Ultimately, the only way that a project can be under control is to have every member of the project team in control of his or her own work. A project manager can achieve control at the macro level only if control is achieved at the micro level. However, this does not mean that you should practice micro-management.  You’re often dealing with highly skilled and very technically competent project team members – the last thing they need is to be micro-managed.  It can alienate them and torpedo your project before it ever gets off the ground.

It does mean, however, that you should set up conditions under which every team member can achieve control of his or her own efforts. To do this requires five basic conditions.

Clarify for every team member what his objective is

Note the difference between tasks and objectives. State the objective, and explain to the employee, if necessary, what the purpose of the objective is. This allows the individual to pursue the objective in his own way.

Have each worker prepare a personal plan for doing the required work

Remember, if you have no plan, you have no control. This applies at the individual level, as well as the overall project level.  As the project manager, you need to do at least a cursory review of this plan so that you know the team member is on the right track and truly understands what is expected of them.  Revisit the plan with them periodically for two reasons:  if they run off course of the plan or to ensure that they are still on track.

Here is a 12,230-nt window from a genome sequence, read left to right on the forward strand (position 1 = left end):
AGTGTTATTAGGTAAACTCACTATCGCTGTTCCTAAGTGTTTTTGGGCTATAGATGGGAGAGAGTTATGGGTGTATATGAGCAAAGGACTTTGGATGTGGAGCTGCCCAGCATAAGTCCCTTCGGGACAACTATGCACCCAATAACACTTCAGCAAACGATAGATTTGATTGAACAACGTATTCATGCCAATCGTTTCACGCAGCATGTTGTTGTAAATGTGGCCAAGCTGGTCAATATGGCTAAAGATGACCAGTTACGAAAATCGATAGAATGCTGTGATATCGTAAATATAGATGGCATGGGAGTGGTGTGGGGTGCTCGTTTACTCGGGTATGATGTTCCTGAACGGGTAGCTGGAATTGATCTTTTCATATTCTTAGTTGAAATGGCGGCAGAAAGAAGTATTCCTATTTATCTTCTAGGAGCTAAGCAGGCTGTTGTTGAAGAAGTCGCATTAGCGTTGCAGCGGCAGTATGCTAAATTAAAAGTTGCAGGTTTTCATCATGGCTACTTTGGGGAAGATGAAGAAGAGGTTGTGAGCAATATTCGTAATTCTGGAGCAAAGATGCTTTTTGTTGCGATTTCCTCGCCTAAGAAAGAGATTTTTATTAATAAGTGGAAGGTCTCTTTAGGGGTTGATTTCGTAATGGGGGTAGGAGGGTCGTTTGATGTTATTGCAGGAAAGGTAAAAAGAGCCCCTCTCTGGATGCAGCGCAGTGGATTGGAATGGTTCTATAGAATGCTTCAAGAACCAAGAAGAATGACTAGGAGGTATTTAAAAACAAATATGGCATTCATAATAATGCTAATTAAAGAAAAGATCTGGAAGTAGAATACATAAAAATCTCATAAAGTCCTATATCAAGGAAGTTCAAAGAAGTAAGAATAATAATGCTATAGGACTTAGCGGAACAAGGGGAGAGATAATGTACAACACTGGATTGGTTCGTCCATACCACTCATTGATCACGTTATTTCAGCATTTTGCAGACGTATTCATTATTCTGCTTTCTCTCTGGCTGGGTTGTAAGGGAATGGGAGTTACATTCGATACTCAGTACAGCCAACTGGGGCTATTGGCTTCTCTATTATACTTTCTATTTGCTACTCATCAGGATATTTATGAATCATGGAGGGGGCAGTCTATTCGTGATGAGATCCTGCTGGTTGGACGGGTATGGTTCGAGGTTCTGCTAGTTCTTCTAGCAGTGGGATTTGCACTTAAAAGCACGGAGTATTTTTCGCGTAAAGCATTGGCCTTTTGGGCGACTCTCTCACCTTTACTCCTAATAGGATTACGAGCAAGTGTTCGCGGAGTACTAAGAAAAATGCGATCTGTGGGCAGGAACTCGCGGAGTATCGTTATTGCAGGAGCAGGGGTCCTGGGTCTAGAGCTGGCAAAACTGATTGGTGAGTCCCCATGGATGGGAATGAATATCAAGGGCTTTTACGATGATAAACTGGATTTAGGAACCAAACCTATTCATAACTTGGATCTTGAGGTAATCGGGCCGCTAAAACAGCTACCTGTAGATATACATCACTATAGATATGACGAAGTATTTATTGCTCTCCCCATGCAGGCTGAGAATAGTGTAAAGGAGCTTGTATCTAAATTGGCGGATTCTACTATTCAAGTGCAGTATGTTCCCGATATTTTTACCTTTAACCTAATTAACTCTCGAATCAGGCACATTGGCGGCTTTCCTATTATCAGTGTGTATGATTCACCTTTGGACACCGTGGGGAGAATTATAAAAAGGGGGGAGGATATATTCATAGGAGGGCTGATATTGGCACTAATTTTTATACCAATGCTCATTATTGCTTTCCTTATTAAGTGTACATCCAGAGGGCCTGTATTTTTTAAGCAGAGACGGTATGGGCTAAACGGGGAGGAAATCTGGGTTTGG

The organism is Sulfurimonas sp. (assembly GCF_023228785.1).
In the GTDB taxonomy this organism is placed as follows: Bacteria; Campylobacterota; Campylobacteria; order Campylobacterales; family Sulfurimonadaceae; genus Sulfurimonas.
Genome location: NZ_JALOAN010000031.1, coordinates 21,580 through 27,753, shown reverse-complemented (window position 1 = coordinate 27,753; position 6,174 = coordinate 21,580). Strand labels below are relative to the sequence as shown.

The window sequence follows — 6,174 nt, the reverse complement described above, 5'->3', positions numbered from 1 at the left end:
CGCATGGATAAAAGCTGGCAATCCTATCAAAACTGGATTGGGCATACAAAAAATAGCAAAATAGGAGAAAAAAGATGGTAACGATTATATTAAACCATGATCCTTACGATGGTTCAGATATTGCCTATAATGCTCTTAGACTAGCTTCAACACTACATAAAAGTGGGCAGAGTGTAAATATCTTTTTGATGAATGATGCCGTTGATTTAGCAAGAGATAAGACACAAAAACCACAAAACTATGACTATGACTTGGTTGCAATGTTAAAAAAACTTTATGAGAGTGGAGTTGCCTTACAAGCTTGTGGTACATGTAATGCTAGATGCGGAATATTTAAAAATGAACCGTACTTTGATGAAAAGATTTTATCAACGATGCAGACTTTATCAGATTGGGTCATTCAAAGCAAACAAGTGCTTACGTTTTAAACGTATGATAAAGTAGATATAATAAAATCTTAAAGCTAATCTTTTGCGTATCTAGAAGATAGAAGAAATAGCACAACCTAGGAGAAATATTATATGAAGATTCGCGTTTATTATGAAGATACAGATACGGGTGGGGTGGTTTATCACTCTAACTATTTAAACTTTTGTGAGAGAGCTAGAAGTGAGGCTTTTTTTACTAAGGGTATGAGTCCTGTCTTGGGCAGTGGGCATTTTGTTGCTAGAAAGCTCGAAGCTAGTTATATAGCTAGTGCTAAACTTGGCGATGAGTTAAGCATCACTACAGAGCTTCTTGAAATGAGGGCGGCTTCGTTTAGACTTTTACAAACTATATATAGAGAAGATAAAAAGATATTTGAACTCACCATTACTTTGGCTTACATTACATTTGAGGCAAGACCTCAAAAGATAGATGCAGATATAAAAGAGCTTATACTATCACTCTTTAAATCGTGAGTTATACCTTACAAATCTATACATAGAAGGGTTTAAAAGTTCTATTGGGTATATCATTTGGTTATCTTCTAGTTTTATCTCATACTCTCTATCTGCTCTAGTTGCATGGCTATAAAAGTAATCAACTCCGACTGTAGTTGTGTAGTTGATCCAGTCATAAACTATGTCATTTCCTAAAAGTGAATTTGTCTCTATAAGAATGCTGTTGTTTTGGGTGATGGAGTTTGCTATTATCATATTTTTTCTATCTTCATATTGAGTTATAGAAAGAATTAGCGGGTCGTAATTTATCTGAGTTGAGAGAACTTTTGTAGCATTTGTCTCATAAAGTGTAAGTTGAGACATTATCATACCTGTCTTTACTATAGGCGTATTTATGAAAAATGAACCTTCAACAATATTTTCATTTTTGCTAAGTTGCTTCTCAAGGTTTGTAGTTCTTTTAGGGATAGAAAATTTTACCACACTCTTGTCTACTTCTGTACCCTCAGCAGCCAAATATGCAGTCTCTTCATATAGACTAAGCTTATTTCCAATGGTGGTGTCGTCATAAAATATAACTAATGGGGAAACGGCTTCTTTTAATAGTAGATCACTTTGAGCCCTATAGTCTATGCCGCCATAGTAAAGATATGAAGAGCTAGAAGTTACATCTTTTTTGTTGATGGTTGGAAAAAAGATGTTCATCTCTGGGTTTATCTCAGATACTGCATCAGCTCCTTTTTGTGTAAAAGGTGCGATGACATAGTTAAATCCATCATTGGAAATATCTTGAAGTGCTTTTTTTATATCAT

Ensure that all workers have the skills and resources needed for the job

The need for resources is obvious; in addition, some workers may require training if they lack the necessary skills. Certainly, when no employee with the required skills is available, it may be necessary to have team members trained.

Provide direct feedback to each worker

If feedback is given in some roundabout way, workers cannot exercise self-control. On the other hand, if a team member is building a wall, she can measure the height of the wall, compare that to the planned performance, and know whether she is on track or not.

Define clearly for each individual his authority to take corrective action when necessary

Whenever there is a deviation from the plan on the portion of work that the team member is tasked with – they must have the authority to take some corrective action.  If the worker has to ask the project manager what to do every time a deviation occurs, the project manager is still controlling. In addition, if very many people have to do this, it puts a real burden on the project manager.